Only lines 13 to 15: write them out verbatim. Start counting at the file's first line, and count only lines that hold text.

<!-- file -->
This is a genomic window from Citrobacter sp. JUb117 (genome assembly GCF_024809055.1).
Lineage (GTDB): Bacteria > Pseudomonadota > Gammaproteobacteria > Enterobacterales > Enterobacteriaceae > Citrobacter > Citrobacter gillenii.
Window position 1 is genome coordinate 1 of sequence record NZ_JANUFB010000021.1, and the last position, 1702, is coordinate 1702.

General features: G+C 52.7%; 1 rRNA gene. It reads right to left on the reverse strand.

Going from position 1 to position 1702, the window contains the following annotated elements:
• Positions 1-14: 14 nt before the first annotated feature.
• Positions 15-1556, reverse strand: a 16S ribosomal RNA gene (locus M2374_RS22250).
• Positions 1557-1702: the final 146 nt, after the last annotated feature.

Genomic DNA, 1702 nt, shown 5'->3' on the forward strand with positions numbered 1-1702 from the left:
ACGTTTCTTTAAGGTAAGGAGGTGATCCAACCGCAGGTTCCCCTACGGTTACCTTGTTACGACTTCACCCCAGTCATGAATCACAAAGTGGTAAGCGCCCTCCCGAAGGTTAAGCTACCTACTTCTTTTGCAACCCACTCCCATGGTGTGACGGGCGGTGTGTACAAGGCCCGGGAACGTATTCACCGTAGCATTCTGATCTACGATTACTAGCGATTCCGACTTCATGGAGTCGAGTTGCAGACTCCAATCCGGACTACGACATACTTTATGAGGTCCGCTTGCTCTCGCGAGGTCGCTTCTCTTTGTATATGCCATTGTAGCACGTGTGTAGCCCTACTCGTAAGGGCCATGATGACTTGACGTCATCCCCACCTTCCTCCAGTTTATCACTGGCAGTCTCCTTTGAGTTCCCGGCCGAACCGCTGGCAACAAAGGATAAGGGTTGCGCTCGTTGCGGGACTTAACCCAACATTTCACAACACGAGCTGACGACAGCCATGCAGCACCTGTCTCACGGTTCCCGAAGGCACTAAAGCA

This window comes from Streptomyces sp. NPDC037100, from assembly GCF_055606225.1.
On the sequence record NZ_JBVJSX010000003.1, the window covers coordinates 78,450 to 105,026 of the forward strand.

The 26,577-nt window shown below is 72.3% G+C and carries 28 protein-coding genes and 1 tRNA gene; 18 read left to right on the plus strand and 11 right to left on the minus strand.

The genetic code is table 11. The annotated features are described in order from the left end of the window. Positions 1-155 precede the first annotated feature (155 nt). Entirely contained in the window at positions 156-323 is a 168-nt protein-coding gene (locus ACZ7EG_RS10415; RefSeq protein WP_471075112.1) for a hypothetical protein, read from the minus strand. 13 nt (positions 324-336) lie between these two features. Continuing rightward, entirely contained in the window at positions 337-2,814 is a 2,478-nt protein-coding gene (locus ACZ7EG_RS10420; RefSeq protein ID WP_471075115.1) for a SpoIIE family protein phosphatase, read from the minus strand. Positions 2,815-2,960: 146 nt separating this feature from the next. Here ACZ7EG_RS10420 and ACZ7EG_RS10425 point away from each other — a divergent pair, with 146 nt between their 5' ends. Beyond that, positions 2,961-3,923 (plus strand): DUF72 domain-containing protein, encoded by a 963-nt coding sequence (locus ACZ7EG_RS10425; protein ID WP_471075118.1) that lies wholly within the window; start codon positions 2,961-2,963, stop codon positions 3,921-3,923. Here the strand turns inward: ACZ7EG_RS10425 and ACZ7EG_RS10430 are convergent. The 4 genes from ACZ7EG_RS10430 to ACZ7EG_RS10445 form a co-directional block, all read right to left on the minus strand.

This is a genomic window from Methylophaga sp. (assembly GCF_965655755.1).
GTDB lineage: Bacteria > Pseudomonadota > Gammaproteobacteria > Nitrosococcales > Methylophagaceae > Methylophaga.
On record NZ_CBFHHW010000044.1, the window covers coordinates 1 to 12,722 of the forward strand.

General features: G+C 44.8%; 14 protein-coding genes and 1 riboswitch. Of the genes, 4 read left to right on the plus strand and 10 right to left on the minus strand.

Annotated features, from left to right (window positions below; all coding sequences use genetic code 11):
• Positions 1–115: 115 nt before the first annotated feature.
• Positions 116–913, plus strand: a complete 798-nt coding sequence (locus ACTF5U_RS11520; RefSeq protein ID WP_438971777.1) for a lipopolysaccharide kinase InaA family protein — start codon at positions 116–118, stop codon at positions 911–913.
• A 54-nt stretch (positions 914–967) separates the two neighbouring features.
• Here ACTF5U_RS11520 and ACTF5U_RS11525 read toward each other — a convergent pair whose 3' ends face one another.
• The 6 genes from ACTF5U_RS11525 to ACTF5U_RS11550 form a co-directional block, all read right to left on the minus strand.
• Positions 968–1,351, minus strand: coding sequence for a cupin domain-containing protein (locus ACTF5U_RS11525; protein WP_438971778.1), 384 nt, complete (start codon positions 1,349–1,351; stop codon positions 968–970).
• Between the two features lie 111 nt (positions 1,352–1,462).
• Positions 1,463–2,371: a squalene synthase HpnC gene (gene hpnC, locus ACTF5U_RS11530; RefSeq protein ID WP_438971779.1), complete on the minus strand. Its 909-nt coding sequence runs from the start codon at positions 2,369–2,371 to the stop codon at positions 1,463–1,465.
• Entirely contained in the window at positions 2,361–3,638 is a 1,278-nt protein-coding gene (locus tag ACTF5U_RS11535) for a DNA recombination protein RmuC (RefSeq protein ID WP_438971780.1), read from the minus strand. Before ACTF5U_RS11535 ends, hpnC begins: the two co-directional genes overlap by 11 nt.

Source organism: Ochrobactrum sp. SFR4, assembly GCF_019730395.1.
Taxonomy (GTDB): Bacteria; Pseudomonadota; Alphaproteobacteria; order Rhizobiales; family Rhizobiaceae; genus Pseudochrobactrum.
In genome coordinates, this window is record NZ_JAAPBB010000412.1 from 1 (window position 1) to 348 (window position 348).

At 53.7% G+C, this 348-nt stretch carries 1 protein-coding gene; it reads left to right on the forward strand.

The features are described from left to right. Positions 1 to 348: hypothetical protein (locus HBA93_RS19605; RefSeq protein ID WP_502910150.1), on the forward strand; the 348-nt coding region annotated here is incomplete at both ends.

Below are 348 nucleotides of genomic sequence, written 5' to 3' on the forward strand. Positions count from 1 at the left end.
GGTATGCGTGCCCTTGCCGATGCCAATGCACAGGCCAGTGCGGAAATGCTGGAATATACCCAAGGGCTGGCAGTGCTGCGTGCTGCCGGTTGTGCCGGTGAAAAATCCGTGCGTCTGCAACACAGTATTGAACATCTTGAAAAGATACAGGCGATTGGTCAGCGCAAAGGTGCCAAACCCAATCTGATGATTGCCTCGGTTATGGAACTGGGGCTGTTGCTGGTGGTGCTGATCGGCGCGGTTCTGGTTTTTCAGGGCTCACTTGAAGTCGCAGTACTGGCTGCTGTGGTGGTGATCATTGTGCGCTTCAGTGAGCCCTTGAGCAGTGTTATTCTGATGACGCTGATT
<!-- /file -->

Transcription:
The 26,577-nt window shown below is 72.3% G+C and carries 28 protein-coding genes and 1 tRNA gene; 18 read left to right on the plus strand and 11 right to left on the minus strand.

The genetic code is table 11. The annotated features are described in order from the left end of the window. Positions 1-155 precede the first annotated feature (155 nt). Entirely contained in the window at positions 156-323 is a 168-nt protein-coding gene (locus ACZ7EG_RS10415; RefSeq protein WP_471075112.1) for a hypothetical protein, read from the minus strand. 13 nt (positions 324-336) lie between these two features. Continuing rightward, entirely contained in the window at positions 337-2,814 is a 2,478-nt protein-coding gene (locus ACZ7EG_RS10420; RefSeq protein ID WP_471075115.1) for a SpoIIE family protein phosphatase, read from the minus strand. Positions 2,815-2,960: 146 nt separating this feature from the next. Here ACZ7EG_RS10420 and ACZ7EG_RS10425 point away from each other — a divergent pair, with 146 nt between their 5' ends. Beyond that, positions 2,961-3,923 (plus strand): DUF72 domain-containing protein, encoded by a 963-nt coding sequence (locus ACZ7EG_RS10425; protein ID WP_471075118.1) that lies wholly within the window; start codon positions 2,961-2,963, stop codon positions 3,921-3,923. Here the strand turns inward: ACZ7EG_RS10425 and ACZ7EG_RS10430 are convergent. The 4 genes from ACZ7EG_RS10430 to ACZ7EG_RS10445 form a co-directional block, all read right to left on the minus strand.

This is a genomic window from Methylophaga sp. (assembly GCF_965655755.1).